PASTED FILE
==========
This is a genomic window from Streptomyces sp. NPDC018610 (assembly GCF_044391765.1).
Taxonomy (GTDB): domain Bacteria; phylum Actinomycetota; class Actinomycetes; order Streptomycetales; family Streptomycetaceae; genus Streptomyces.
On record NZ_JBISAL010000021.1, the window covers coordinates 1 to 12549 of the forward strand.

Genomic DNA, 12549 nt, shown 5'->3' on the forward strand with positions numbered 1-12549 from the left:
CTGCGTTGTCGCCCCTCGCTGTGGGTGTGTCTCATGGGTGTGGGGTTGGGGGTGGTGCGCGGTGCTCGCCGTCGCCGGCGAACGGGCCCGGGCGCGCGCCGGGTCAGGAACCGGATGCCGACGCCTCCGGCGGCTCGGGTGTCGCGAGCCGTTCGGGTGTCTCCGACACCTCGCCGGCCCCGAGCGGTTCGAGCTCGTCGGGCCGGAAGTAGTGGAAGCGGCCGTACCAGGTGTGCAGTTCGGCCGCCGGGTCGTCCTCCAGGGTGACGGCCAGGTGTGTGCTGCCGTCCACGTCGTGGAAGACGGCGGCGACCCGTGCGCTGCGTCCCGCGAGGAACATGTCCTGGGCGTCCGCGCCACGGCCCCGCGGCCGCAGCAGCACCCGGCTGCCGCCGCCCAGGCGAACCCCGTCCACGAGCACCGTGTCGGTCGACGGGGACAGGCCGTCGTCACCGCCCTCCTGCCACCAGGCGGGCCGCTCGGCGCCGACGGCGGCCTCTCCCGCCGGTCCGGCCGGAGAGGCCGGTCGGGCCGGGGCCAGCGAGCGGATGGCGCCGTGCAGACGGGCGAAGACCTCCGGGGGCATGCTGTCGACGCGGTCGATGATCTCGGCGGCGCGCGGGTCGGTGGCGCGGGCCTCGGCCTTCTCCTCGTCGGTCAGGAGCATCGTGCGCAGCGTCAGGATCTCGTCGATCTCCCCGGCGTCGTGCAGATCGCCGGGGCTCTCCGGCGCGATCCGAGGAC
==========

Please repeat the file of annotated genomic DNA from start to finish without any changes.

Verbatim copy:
This is a genomic window from Streptomyces sp. NPDC018610 (assembly GCF_044391765.1).
Taxonomy (GTDB): domain Bacteria; phylum Actinomycetota; class Actinomycetes; order Streptomycetales; family Streptomycetaceae; genus Streptomyces.
On record NZ_JBISAL010000021.1, the window covers coordinates 1 to 12549 of the forward strand.

Genomic DNA, 12549 nt, shown 5'->3' on the forward strand with positions numbered 1-12549 from the left:
CTGCGTTGTCGCCCCTCGCTGTGGGTGTGTCTCATGGGTGTGGGGTTGGGGGTGGTGCGCGGTGCTCGCCGTCGCCGGCGAACGGGCCCGGGCGCGCGCCGGGTCAGGAACCGGATGCCGACGCCTCCGGCGGCTCGGGTGTCGCGAGCCGTTCGGGTGTCTCCGACACCTCGCCGGCCCCGAGCGGTTCGAGCTCGTCGGGCCGGAAGTAGTGGAAGCGGCCGTACCAGGTGTGCAGTTCGGCCGCCGGGTCGTCCTCCAGGGTGACGGCCAGGTGTGTGCTGCCGTCCACGTCGTGGAAGACGGCGGCGACCCGTGCGCTGCGTCCCGCGAGGAACATGTCCTGGGCGTCCGCGCCACGGCCCCGCGGCCGCAGCAGCACCCGGCTGCCGCCGCCCAGGCGAACCCCGTCCACGAGCACCGTGTCGGTCGACGGGGACAGGCCGTCGTCACCGCCCTCCTGCCACCAGGCGGGCCGCTCGGCGCCGACGGCGGCCTCTCCCGCCGGTCCGGCCGGAGAGGCCGGTCGGGCCGGGGCCAGCGAGCGGATGGCGCCGTGCAGACGGGCGAAGACCTCCGGGGGCATGCTGTCGACGCGGTCGATGATCTCGGCGGCGCGCGGGTCGGTGGCGCGGGCCTCGGCCTTCTCCTCGTCGGTCAGGAGCATCGTGCGCAGCGTCAGGATCTCGTCGATCTCCCCGGCGTCGTGCAGATCGCCGGGGCTCTCCGGCGCGATCCGAGGAC